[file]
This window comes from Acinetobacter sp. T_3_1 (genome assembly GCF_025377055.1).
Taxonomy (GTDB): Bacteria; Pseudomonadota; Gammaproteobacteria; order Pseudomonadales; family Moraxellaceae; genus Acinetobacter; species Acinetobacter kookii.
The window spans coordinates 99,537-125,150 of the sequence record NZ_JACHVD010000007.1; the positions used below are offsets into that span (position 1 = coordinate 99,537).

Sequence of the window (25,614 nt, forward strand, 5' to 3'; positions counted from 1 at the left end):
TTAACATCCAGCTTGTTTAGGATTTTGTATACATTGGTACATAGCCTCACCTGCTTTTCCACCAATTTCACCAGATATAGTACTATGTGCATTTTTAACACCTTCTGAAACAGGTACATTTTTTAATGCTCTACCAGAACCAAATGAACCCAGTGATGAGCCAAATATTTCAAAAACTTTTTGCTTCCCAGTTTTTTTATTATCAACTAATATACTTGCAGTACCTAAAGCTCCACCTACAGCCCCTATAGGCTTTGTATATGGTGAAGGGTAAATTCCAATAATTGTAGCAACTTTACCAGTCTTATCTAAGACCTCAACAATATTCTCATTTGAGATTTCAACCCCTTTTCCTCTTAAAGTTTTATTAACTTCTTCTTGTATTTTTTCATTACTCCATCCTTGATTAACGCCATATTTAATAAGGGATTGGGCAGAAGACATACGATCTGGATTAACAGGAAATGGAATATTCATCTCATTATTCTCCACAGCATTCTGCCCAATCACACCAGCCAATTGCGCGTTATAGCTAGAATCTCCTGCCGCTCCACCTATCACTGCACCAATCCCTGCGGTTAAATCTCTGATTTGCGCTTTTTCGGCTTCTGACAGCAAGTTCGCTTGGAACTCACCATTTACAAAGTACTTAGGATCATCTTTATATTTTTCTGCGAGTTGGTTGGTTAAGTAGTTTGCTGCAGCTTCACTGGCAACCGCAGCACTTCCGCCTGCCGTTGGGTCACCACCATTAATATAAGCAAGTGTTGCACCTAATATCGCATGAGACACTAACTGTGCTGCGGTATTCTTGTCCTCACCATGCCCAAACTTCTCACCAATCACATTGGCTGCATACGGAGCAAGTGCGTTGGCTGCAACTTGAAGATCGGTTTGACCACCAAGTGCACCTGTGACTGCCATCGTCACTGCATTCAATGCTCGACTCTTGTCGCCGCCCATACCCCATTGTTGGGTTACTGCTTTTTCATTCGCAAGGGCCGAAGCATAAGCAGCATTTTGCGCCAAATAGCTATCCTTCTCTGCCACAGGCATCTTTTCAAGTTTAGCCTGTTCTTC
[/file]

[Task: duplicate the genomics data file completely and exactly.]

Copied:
This window comes from Acinetobacter sp. T_3_1 (genome assembly GCF_025377055.1).
Taxonomy (GTDB): Bacteria; Pseudomonadota; Gammaproteobacteria; order Pseudomonadales; family Moraxellaceae; genus Acinetobacter; species Acinetobacter kookii.
The window spans coordinates 99,537-125,150 of the sequence record NZ_JACHVD010000007.1; the positions used below are offsets into that span (position 1 = coordinate 99,537).

Sequence of the window (25,614 nt, forward strand, 5' to 3'; positions counted from 1 at the left end):
TTAACATCCAGCTTGTTTAGGATTTTGTATACATTGGTACATAGCCTCACCTGCTTTTCCACCAATTTCACCAGATATAGTACTATGTGCATTTTTAACACCTTCTGAAACAGGTACATTTTTTAATGCTCTACCAGAACCAAATGAACCCAGTGATGAGCCAAATATTTCAAAAACTTTTTGCTTCCCAGTTTTTTTATTATCAACTAATATACTTGCAGTACCTAAAGCTCCACCTACAGCCCCTATAGGCTTTGTATATGGTGAAGGGTAAATTCCAATAATTGTAGCAACTTTACCAGTCTTATCTAAGACCTCAACAATATTCTCATTTGAGATTTCAACCCCTTTTCCTCTTAAAGTTTTATTAACTTCTTCTTGTATTTTTTCATTACTCCATCCTTGATTAACGCCATATTTAATAAGGGATTGGGCAGAAGACATACGATCTGGATTAACAGGAAATGGAATATTCATCTCATTATTCTCCACAGCATTCTGCCCAATCACACCAGCCAATTGCGCGTTATAGCTAGAATCTCCTGCCGCTCCACCTATCACTGCACCAATCCCTGCGGTTAAATCTCTGATTTGCGCTTTTTCGGCTTCTGACAGCAAGTTCGCTTGGAACTCACCATTTACAAAGTACTTAGGATCATCTTTATATTTTTCTGCGAGTTGGTTGGTTAAGTAGTTTGCTGCAGCTTCACTGGCAACCGCAGCACTTCCGCCTGCCGTTGGGTCACCACCATTAATATAAGCAAGTGTTGCACCTAATATCGCATGAGACACTAACTGTGCTGCGGTATTCTTGTCCTCACCATGCCCAAACTTCTCACCAATCACATTGGCTGCATACGGAGCAAGTGCGTTGGCTGCAACTTGAAGATCGGTTTGACCACCAAGTGCACCTGTGACTGCCATCGTCACTGCATTCAATGCTCGACTCTTGTCGCCGCCCATACCCCATTGTTGGGTTACTGCTTTTTCATTCGCAAGGGCCGAAGCATAAGCAGCATTTTGCGCCAAATAGCTATCCTTCTCTGCCACAGGCATCTTTTCAAGTTTAGCCTGTTCTTC